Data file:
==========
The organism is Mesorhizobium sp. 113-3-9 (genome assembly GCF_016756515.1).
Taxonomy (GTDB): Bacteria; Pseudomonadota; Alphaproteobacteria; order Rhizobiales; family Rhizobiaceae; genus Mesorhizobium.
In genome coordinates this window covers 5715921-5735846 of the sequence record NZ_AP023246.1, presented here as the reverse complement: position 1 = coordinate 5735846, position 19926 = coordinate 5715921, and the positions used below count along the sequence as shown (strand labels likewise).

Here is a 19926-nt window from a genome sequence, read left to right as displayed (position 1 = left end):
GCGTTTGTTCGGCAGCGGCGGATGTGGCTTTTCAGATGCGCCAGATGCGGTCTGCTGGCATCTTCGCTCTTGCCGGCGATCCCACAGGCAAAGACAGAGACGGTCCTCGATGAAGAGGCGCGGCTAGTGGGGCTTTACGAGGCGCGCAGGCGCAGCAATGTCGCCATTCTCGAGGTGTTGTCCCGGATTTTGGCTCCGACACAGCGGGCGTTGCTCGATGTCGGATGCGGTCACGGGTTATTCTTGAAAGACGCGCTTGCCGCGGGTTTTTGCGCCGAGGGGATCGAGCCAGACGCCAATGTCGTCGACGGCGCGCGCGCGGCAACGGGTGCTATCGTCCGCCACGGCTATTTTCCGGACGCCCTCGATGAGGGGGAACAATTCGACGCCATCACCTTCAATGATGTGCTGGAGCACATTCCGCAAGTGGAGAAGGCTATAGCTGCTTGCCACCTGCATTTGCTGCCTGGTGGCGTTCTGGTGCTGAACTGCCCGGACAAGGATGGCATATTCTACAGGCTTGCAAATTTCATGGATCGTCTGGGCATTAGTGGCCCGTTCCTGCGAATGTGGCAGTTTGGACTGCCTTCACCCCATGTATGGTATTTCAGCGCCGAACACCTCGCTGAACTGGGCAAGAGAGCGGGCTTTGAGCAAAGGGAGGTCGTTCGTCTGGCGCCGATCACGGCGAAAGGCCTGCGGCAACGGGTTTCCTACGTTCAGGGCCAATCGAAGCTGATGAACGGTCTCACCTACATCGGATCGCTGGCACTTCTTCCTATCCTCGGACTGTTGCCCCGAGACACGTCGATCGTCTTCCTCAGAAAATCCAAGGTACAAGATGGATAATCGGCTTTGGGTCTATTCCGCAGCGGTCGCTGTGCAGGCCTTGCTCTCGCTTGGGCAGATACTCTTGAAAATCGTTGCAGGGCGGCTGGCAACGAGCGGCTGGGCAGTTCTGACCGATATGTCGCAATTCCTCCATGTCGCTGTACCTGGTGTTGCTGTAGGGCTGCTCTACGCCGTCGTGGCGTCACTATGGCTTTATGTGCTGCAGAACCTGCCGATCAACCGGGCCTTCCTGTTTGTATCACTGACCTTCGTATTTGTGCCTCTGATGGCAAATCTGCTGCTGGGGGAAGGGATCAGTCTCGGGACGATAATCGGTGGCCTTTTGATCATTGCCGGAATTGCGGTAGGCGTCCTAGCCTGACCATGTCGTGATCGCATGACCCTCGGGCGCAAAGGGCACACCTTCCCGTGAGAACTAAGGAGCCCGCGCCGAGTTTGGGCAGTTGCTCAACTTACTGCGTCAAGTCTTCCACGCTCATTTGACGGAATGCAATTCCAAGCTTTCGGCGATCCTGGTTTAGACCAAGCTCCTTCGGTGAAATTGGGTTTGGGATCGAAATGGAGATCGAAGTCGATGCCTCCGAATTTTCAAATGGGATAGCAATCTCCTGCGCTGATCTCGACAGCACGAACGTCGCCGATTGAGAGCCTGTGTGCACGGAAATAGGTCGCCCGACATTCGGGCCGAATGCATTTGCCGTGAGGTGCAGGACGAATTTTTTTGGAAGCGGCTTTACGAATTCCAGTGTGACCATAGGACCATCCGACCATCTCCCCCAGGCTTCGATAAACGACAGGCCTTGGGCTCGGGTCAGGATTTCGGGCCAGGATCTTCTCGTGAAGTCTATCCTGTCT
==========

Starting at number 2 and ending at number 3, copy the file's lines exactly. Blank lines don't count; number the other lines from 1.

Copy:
Taxonomy (GTDB): Bacteria; Pseudomonadota; Alphaproteobacteria; order Rhizobiales; family Rhizobiaceae; genus Mesorhizobium.
In genome coordinates this window covers 5715921-5735846 of the sequence record NZ_AP023246.1, presented here as the reverse complement: position 1 = coordinate 5735846, position 19926 = coordinate 5715921, and the positions used below count along the sequence as shown (strand labels likewise).